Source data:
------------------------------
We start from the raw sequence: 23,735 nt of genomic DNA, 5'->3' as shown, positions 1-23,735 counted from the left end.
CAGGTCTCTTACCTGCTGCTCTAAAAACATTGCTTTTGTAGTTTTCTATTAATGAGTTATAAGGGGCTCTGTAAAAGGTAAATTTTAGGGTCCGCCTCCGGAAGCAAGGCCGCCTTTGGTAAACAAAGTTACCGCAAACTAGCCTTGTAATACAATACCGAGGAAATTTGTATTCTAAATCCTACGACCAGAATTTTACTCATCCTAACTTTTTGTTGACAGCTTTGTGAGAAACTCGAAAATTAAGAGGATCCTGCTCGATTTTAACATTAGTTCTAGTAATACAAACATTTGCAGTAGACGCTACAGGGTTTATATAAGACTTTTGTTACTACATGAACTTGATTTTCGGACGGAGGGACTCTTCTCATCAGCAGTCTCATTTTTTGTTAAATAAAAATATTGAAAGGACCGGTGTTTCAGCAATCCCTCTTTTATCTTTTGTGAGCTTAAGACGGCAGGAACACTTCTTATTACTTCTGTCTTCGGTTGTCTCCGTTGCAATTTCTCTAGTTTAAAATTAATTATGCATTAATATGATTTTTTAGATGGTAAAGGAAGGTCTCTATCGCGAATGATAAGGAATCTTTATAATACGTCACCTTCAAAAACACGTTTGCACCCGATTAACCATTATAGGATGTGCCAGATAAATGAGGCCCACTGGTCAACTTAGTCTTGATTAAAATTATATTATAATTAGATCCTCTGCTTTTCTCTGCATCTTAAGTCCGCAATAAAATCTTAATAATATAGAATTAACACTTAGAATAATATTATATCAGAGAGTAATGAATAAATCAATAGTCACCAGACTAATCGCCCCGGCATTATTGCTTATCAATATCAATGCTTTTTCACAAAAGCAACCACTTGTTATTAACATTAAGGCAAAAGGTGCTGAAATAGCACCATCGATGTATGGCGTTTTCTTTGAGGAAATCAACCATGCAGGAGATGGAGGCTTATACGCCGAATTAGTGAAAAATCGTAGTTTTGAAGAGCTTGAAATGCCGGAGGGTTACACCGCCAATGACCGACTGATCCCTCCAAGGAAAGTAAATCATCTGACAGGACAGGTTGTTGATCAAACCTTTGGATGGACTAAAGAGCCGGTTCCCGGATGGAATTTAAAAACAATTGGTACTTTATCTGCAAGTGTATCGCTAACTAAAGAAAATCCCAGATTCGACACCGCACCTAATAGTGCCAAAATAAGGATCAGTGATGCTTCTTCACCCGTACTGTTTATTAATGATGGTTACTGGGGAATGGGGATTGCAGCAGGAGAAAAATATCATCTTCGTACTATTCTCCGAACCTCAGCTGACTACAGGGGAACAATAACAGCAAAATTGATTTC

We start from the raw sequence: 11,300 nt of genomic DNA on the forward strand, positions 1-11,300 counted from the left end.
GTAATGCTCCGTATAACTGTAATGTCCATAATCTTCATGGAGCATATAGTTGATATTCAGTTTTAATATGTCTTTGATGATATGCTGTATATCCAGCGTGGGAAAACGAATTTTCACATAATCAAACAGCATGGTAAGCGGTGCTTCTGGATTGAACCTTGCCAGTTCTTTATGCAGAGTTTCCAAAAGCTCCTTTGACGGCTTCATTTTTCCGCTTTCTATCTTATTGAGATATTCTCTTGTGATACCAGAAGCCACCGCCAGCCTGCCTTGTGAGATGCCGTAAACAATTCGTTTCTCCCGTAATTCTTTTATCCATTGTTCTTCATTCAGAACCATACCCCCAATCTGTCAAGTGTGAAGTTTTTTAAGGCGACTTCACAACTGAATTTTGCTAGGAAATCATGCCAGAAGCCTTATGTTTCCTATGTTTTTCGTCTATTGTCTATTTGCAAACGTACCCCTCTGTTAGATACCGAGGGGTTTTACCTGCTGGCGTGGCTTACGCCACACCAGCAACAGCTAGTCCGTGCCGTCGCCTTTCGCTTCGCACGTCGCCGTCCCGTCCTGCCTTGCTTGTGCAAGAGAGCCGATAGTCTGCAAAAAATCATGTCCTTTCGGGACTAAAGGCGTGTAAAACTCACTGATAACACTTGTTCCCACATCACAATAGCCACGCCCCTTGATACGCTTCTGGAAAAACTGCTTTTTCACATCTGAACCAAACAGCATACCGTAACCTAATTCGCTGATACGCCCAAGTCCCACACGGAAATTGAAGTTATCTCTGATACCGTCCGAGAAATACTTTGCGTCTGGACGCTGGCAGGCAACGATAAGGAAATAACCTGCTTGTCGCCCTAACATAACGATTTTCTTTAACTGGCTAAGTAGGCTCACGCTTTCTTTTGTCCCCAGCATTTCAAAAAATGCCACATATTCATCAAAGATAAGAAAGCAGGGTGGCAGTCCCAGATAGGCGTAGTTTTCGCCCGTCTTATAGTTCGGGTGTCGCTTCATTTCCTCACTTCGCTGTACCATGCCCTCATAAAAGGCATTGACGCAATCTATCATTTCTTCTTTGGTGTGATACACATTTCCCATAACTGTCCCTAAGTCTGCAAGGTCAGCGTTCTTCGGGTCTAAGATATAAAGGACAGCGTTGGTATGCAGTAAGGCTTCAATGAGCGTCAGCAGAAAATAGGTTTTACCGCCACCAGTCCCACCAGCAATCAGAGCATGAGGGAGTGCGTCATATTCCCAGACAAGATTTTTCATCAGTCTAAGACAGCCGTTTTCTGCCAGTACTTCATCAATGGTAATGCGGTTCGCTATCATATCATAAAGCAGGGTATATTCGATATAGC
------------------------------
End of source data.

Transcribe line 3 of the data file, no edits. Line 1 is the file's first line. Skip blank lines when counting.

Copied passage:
We start from the raw sequence: 11,300 nt of genomic DNA on the forward strand, positions 1-11,300 counted from the left end.